Eugene Osei Tutu

The pillar of education.

Education is an essential tool in every modern society because it has a long-term impact on the way society is built and developed. The resource curse of Africa has proven the saying that “it is the brains (human resources) that develop a nation, not the natural resources” a truism.

I am certain that Switzerland earns more money from chocolate and cocoa products than we earn from selling cocoa. How much are we getting from our oil after 10 years of exploration? The Public Interest and Accountability Committee (PIAC) says Ghana earned $6.55 billion out of the $31.22 billion generated from its three producing fields. 79% of the $31.22 billion earned in the 10 years had gone into the hands of foreign entities because we lacked the expertise to handle it. We lacked the brains technical skills and know-how.

All these examples and narrative shows Ghana’s future lies in the hands of her human resources. An educated human resource well versed in many facets of our economy. From urbanization to agriculture, climate change to pandemics, Ghana needs science, technology, and innovation to secure a prosperous and sustainable future. We must strive to get education right. We must stop tinkering with educational policies and as a nation, settle on a single blueprint that can develop qualitative and quantitative education that fits a modern Ghana. An education that makes the citizen critical thinkers.

If we get it right, it makes it easy for leaders. We get the best of ideas. We get people to better understand government policies and programs and their roles in nation-building.

Alvin Toffler writes that “the illiterates of the 21st Century will not be those who cannot read and write, but those who cannot LEARN, UNLEARN AND RE-LEARN.”. So we must get the pillar of education right.

The pillar of the media

The media is the 4th estate of the realm. People may learn about what is occurring in their community, nation, and, most importantly, the rest of the globe, through the media. The most powerful force in the world now is the media. The media must educate because the nation and her citizens need to be informed about their place and responsibilities in a globalized world.

The media must recognize this significant role and fast realize that we are instrumental in ensuring and improving the quality of life in society.

Governments and regimes of the day must understand that free and independent media is very instrumental in cleaning up corruption and enhancing bureaucratic accountability.  The freer the media, the more responsiveness we have, and the more accountability and better quality of governance experience. We the media must also have cognizance of the responsibilities bestowed on us because of the liberties we enjoy and uphold standards and learn best practices.

The media has 3 basic roles, gatekeepers, watchdogs, and scorekeepers. As gatekeepers, we must set the right agenda. The media is the mirror of society. What media depicts today becomes public opinion tomorrow The usual NPP/NDC agenda is enough. We must start giving space to the downtrodden, the experts, the market women, the artisans, students, and the ordinary citizens. We must start dedicating our airwaves’ prime times and full productions to discussing science, mathematics, innovations, engineering, agriculture, industrialization, nano and quantum physics, climate change, tourism, music, etc. We must flag the most important issues for the citizens. We must set community-focused and human-centered agendas for discussion. As watchdogs,  we must be relentless in shining the light on the ills of society. We must not be the mouthpiece of governments. Our responsibility is to the people. To the truth and facts. Finally, as scorekeepers, we must track what was said and what is being delivered. We must get the score and inform the people.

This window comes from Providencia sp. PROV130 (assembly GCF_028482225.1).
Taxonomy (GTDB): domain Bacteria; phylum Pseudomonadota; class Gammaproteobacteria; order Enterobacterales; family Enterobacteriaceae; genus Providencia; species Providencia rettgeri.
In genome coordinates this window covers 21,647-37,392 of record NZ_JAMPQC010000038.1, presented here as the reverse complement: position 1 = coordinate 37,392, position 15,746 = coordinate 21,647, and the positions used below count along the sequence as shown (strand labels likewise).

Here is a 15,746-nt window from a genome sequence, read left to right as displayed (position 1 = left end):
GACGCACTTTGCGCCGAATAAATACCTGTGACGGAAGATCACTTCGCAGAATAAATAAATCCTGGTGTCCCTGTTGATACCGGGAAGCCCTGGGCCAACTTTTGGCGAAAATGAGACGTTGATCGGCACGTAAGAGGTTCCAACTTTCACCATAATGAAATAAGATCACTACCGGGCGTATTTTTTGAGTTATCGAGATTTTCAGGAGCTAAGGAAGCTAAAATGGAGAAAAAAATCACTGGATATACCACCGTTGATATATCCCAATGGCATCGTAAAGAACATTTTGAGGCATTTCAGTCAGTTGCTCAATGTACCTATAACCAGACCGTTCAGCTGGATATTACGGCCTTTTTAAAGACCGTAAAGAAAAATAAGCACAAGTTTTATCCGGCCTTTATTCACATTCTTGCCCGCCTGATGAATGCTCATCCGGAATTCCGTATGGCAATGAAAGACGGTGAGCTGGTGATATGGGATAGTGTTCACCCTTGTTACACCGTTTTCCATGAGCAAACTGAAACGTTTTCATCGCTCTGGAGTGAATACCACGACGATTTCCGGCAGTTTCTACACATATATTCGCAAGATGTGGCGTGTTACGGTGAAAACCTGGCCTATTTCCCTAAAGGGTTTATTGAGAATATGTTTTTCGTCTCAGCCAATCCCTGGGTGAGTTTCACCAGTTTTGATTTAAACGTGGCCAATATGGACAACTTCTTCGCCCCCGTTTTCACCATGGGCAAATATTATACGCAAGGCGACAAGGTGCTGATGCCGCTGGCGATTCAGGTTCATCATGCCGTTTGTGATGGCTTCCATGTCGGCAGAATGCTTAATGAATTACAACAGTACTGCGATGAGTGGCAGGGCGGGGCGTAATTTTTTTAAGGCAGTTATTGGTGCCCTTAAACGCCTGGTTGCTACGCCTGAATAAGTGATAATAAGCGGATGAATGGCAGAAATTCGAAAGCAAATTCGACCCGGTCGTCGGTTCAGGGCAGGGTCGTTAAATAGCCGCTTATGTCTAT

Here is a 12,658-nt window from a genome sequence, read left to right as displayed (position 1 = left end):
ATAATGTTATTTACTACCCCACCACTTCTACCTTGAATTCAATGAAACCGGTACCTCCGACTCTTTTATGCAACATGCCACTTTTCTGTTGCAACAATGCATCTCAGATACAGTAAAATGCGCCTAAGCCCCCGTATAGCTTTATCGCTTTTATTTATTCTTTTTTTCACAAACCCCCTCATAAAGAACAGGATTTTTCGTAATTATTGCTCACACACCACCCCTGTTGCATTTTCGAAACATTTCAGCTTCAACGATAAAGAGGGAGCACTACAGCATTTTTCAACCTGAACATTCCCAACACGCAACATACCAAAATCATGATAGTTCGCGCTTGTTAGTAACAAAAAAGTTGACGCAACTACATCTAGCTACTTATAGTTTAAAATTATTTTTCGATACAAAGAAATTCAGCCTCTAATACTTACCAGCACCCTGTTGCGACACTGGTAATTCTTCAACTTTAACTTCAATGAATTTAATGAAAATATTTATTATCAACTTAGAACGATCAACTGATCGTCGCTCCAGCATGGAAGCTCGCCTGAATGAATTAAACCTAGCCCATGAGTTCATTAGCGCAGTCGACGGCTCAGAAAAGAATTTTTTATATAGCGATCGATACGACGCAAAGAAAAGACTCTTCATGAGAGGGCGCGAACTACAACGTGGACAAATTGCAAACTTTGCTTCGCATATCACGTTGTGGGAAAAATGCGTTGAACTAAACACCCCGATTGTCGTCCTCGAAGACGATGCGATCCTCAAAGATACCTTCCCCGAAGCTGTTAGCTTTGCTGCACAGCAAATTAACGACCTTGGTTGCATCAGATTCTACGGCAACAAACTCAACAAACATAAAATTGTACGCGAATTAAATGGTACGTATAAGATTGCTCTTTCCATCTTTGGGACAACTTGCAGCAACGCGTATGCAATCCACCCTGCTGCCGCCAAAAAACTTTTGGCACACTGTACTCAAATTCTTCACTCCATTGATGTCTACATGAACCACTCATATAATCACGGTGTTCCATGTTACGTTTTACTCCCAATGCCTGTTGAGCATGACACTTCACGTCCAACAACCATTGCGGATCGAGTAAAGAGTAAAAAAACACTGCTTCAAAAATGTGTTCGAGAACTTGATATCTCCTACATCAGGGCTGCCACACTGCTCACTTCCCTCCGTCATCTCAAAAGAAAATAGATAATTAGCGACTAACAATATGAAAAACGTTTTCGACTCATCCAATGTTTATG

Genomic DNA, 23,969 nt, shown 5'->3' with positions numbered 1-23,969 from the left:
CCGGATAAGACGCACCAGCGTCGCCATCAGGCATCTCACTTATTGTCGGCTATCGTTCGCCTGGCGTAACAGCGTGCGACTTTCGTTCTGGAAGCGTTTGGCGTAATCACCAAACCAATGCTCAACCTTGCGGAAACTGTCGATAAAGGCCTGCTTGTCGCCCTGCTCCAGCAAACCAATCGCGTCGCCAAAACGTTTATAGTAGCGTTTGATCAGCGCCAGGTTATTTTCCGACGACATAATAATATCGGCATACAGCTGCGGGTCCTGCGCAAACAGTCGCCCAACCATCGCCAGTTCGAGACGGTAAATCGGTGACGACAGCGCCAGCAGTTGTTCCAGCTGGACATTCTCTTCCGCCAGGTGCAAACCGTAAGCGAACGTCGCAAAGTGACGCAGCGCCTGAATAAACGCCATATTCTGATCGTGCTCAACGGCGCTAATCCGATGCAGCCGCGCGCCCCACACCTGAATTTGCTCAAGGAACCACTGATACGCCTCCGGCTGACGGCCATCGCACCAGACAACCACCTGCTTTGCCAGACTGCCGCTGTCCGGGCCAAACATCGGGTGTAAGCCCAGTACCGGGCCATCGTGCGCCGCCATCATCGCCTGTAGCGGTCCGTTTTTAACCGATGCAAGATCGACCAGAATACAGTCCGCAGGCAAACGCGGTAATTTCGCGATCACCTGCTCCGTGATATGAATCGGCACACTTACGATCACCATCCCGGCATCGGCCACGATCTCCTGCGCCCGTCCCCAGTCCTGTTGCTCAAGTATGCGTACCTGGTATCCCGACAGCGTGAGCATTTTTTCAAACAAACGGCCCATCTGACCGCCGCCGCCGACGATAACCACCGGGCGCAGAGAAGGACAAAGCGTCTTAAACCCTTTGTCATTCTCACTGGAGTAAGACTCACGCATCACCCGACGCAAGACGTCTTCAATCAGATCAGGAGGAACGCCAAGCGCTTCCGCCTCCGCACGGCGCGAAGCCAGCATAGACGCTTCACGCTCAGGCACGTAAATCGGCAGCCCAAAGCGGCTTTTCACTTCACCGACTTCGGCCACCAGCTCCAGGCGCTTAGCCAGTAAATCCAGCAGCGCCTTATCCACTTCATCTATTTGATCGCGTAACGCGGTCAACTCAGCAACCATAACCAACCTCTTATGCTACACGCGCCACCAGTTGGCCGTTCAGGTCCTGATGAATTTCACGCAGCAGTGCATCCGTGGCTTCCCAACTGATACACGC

The pillar of fate.

Religion has aided in creating links that bind communities together over the years. We must consider fate and religion as tools for promoting a feeling of national identity. Despite a generally rising secular culture, we can see that religion has continued to play a significant role in nationalism in many places. As institutions, religions have contributed to the preservation of a people’s history, language, and culture, and as sources of belief, they have acted as the cornerstone of universal principles. Religious leaders have a high level of social trust since their organizations have significant power and have representatives scattered across the community’s villages and cities. These factors make religion a particularly formidable ally and give it the ability to have a considerable impact on regional and global state-building initiatives. This is an opportunity for us to preach about the fundamental principles of nation-building and our responsibilities as citizens in that regard.

The message of simplicity, selflessness and Christlike showings has been overshadowed and replaced by the gospel of affluence. The purpose of the gospel of Christ was to bring abundant life. The contradiction of the pious Ghanaian who has subverted the demands and values of the religion in favor of avaricious materialism and self-centered personal ambition, which are falsely referred to as prosperity.

We must educate ourselves the right way. We practice the doctrines of our fate. The media must play their role of gatekeeping, scorekeeping, and watchdogging without fear or favor.

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DISCLAIMER: The Views, Comments, Opinions, Contributions and Statements made by Readers and Contributors on this platform do not necessarily represent the views or policy of Multimedia Group Limited.